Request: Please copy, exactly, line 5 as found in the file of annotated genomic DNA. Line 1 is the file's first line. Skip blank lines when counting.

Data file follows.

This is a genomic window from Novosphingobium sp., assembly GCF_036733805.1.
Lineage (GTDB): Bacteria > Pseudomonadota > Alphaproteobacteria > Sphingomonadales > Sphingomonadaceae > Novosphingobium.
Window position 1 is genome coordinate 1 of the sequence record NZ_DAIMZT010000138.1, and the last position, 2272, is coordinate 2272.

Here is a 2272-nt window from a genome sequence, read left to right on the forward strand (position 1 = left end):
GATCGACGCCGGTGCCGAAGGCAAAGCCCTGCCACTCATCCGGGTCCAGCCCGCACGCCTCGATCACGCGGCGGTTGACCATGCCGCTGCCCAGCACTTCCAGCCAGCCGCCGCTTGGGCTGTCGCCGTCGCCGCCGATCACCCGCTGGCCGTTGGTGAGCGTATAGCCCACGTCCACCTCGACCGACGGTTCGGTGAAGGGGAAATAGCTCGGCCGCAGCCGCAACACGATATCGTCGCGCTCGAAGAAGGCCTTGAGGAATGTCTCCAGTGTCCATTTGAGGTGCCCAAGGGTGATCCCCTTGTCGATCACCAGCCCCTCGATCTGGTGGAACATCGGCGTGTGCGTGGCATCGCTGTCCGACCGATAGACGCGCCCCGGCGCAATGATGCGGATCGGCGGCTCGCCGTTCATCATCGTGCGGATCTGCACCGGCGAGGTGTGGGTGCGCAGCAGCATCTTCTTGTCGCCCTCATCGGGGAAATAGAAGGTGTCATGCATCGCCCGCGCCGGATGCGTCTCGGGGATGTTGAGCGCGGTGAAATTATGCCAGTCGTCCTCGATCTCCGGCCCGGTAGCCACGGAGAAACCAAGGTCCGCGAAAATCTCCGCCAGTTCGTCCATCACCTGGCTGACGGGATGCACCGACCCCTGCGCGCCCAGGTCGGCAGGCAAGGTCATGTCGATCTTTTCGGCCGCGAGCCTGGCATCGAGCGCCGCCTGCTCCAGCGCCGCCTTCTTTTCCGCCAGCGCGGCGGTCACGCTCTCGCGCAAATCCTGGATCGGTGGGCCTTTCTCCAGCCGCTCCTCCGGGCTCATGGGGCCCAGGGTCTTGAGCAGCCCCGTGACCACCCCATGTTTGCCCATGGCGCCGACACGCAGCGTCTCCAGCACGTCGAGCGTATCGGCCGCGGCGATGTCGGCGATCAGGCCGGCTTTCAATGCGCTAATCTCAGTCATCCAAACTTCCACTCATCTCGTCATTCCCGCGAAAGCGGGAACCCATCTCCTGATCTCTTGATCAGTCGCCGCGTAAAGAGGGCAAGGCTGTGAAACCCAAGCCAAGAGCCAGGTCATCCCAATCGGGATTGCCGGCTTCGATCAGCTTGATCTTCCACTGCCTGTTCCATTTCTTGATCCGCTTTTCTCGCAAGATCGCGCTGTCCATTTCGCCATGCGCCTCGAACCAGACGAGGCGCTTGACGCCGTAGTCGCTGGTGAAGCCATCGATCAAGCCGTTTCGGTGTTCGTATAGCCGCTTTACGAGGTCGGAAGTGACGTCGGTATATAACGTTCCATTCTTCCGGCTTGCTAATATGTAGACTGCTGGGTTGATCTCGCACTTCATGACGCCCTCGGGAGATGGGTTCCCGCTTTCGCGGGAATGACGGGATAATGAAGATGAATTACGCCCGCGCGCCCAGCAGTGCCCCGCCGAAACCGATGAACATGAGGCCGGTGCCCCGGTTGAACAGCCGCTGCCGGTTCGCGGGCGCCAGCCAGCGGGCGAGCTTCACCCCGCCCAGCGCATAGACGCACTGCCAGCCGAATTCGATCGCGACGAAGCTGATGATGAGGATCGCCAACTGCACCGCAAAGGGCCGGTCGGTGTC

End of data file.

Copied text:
GATCGACGCCGGTGCCGAAGGCAAAGCCCTGCCACTCATCCGGGTCCAGCCCGCACGCCTCGATCACGCGGCGGTTGACCATGCCGCTGCCCAGCACTTCCAGCCAGCCGCCGCTTGGGCTGTCGCCGTCGCCGCCGATCACCCGCTGGCCGTTGGTGAGCGTATAGCCCACGTCCACCTCGACCGACGGTTCGGTGAAGGGGAAATAGCTCGGCCGCAGCCGCAACACGATATCGTCGCGCTCGAAGAAGGCCTTGAGGAATGTCTCCAGTGTCCATTTGAGGTGCCCAAGGGTGATCCCCTTGTCGATCACCAGCCCCTCGATCTGGTGGAACATCGGCGTGTGCGTGGCATCGCTGTCCGACCGATAGACGCGCCCCGGCGCAATGATGCGGATCGGCGGCTCGCCGTTCATCATCGTGCGGATCTGCACCGGCGAGGTGTGGGTGCGCAGCAGCATCTTCTTGTCGCCCTCATCGGGGAAATAGAAGGTGTCATGCATCGCCCGCGCCGGATGCGTCTCGGGGATGTTGAGCGCGGTGAAATTATGCCAGTCGTCCTCGATCTCCGGCCCGGTAGCCACGGAGAAACCAAGGTCCGCGAAAATCTCCGCCAGTTCGTCCATCACCTGGCTGACGGGATGCACCGACCCCTGCGCGCCCAGGTCGGCAGGCAAGGTCATGTCGATCTTTTCGGCCGCGAGCCTGGCATCGAGCGCCGCCTGCTCCAGCGCCGCCTTCTTTTCCGCCAGCGCGGCGGTCACGCTCTCGCGCAAATCCTGGATCGGTGGGCCTTTCTCCAGCCGCTCCTCCGGGCTCATGGGGCCCAGGGTCTTGAGCAGCCCCGTGACCACCCCATGTTTGCCCATGGCGCCGACACGCAGCGTCTCCAGCACGTCGAGCGTATCGGCCGCGGCGATGTCGGCGATCAGGCCGGCTTTCAATGCGCTAATCTCAGTCATCCAAACTTCCACTCATCTCGTCATTCCCGCGAAAGCGGGAACCCATCTCCTGATCTCTTGATCAGTCGCCGCGTAAAGAGGGCAAGGCTGTGAAACCCAAGCCAAGAGCCAGGTCATCCCAATCGGGATTGCCGGCTTCGATCAGCTTGATCTTCCACTGCCTGTTCCATTTCTTGATCCGCTTTTCTCGCAAGATCGCGCTGTCCATTTCGCCATGCGCCTCGAACCAGACGAGGCGCTTGACGCCGTAGTCGCTGGTGAAGCCATCGATCAAGCCGTTTCGGTGTTCGTATAGCCGCTTTACGAGGTCGGAAGTGACGTCGGTATATAACGTTCCATTCTTCCGGCTTGCTAATATGTAGACTGCTGGGTTGATCTCGCACTTCATGACGCCCTCGGGAGATGGGTTCCCGCTTTCGCGGGAATGACGGGATAATGAAGATGAATTACGCCCGCGCGCCCAGCAGTGCCCCGCCGAAACCGATGAACATGAGGCCGGTGCCCCGGTTGAACAGCCGCTGCCGGTTCGCGGGCGCCAGCCAGCGGGCGAGCTTCACCCCGCCCAGCGCATAGACGCACTGCCAGCCGAATTCGATCGCGACGAAGCTGATGATGAGGATCGCCAACTGCACCGCAAAGGGCCGGTCGGTGTC